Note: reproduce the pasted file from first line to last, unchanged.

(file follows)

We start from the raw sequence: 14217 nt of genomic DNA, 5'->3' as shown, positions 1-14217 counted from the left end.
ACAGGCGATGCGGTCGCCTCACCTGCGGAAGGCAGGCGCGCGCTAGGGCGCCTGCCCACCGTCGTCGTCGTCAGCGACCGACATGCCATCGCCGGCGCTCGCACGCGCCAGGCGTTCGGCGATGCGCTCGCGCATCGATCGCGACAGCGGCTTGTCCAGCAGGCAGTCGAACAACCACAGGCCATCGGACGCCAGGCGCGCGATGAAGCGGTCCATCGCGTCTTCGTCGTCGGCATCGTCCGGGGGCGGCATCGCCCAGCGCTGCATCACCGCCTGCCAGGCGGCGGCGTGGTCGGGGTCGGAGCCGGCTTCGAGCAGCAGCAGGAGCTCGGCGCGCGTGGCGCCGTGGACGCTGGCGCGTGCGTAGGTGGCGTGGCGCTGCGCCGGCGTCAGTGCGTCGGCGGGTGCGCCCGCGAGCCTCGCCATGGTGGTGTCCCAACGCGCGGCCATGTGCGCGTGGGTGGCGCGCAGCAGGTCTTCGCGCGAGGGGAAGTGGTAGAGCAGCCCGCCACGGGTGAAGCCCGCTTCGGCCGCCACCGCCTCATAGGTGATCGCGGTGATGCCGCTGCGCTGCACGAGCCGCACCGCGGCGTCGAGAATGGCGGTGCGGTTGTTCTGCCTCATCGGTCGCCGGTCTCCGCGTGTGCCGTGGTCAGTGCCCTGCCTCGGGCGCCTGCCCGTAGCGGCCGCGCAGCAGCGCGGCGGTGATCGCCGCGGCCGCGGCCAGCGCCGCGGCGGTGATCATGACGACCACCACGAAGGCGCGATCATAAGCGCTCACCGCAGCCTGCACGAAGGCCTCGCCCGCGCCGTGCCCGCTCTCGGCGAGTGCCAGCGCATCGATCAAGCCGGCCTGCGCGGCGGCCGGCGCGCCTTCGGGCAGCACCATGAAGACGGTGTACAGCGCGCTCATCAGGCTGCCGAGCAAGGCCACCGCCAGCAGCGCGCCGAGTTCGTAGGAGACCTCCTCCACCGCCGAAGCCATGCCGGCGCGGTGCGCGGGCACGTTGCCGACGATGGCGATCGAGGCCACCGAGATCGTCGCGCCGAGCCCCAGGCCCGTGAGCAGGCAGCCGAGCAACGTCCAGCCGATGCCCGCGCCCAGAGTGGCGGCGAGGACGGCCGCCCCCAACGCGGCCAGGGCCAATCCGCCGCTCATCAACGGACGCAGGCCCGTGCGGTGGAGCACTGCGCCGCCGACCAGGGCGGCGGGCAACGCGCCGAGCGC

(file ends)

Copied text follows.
We start from the raw sequence: 14217 nt of genomic DNA, 5'->3' as shown, positions 1-14217 counted from the left end.
ACAGGCGATGCGGTCGCCTCACCTGCGGAAGGCAGGCGCGCGCTAGGGCGCCTGCCCACCGTCGTCGTCGTCAGCGACCGACATGCCATCGCCGGCGCTCGCACGCGCCAGGCGTTCGGCGATGCGCTCGCGCATCGATCGCGACAGCGGCTTGTCCAGCAGGCAGTCGAACAACCACAGGCCATCGGACGCCAGGCGCGCGATGAAGCGGTCCATCGCGTCTTCGTCGTCGGCATCGTCCGGGGGCGGCATCGCCCAGCGCTGCATCACCGCCTGCCAGGCGGCGGCGTGGTCGGGGTCGGAGCCGGCTTCGAGCAGCAGCAGGAGCTCGGCGCGCGTGGCGCCGTGGACGCTGGCGCGTGCGTAGGTGGCGTGGCGCTGCGCCGGCGTCAGTGCGTCGGCGGGTGCGCCCGCGAGCCTCGCCATGGTGGTGTCCCAACGCGCGGCCATGTGCGCGTGGGTGGCGCGCAGCAGGTCTTCGCGCGAGGGGAAGTGGTAGAGCAGCCCGCCACGGGTGAAGCCCGCTTCGGCCGCCACCGCCTCATAGGTGATCGCGGTGATGCCGCTGCGCTGCACGAGCCGCACCGCGGCGTCGAGAATGGCGGTGCGGTTGTTCTGCCTCATCGGTCGCCGGTCTCCGCGTGTGCCGTGGTCAGTGCCCTGCCTCGGGCGCCTGCCCGTAGCGGCCGCGCAGCAGCGCGGCGGTGATCGCCGCGGCCGCGGCCAGCGCCGCGGCGGTGATCATGACGACCACCACGAAGGCGCGATCATAAGCGCTCACCGCAGCCTGCACGAAGGCCTCGCCCGCGCCGTGCCCGCTCTCGGCGAGTGCCAGCGCATCGATCAAGCCGGCCTGCGCGGCGGCCGGCGCGCCTTCGGGCAGCACCATGAAGACGGTGTACAGCGCGCTCATCAGGCTGCCGAGCAAGGCCACCGCCAGCAGCGCGCCGAGTTCGTAGGAGACCTCCTCCACCGCCGAAGCCATGCCGGCGCGGTGCGCGGGCACGTTGCCGACGATGGCGATCGAGGCCACCGAGATCGTCGCGCCGAGCCCCAGGCCCGTGAGCAGGCAGCCGAGCAACGTCCAGCCGATGCCCGCGCCCAGAGTGGCGGCGAGGACGGCCGCCCCCAACGCGGCCAGGGCCAATCCGCCGCTCATCAACGGACGCAGGCCCGTGCGGTGGAGCACTGCGCCGCCGACCAGGGCGGCGGGCAACGCGCCGAGCGC